German Researchers Solve Mystery About Lithium Air Batteries

Lithium air battery

Corresponding author Johannes Wandt with one of the electron paramagnetic resonance probes he developed.

Lithium air batteries could soon replace the bulky lithium ion batteries that power most of today’s consumer electronic devices. They should be much lighter and offer better performance, but there is one big obstacle: lithium air batteries only last a few charging cycles. Although there is no solution yet, researchers at Germany’s Technical University of Munich (TUM) and the Forschungszentrum Jülich believe they have finally pinpointed the source of the problem.

The potential for rechargeable lithium air batteries is well known, since they have a much higher theoretical energy density than traditional batteries. Yet in the real world, they just aren’t practical, because they die so quickly. After only a few charging cycles the carbon electrode becomes corroded and the electrolytic fluid decomposes, leaving the battery with a very short life cycle.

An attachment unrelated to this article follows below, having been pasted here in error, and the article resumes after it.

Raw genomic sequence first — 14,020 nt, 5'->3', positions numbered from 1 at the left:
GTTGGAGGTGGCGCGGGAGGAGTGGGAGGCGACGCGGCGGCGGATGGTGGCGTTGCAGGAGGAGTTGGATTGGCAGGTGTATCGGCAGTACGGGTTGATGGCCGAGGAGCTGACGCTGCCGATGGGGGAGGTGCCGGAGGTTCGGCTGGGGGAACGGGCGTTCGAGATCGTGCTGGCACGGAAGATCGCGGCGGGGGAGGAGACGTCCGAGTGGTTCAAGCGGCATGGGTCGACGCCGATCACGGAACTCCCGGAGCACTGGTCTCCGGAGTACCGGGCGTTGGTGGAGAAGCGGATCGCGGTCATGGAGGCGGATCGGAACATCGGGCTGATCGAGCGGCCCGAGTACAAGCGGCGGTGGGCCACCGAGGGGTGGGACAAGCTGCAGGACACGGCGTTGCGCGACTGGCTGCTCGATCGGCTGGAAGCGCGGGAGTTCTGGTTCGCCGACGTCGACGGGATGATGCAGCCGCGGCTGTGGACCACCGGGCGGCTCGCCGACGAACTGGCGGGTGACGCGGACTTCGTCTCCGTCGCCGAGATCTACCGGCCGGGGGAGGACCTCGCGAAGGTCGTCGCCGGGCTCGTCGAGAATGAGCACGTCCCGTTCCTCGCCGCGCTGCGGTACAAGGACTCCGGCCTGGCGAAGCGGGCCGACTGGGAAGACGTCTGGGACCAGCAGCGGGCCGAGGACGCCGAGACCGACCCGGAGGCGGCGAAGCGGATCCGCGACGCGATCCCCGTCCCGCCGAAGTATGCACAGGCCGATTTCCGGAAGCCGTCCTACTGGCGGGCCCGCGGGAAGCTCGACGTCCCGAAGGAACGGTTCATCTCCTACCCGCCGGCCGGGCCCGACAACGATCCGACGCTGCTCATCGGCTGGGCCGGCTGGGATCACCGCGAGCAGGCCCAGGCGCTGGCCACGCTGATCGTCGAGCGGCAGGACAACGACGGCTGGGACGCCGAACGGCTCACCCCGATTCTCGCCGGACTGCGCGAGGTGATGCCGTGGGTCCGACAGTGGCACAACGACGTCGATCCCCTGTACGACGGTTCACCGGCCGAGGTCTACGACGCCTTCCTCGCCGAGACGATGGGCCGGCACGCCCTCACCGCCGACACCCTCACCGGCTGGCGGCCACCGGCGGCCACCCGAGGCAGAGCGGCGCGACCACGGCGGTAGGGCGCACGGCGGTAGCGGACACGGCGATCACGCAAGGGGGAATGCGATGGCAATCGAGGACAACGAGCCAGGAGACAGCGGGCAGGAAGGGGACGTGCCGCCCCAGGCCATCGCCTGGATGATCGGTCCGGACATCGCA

Basic research could provide the foundation for the development of novel, long-lasting lithium air batteries.

Johannes Wandt, Department of Technical Electrochemistry at TUM

The German researchers have now completed a study that confirms a long-held suspicion in the scientific community. The culprit is an extremely reactive material called singlet oxygen. When lithium air batteries are charged, singlet oxygen is released, and in less than a second it corrodes the material that it touches. Now that the problem has been identified, the researchers can focus their efforts on figuring out how to prevent singlet oxygen from forming during charging. The study is described in an article called “Singlet Oxygen Formation during the Charging Process of an Aprotic Lithium-Oxygen Battery,” which published in Angewandte Chemie International Edition.

Source: TUM | Photo by Andreas Battenberg / TUM

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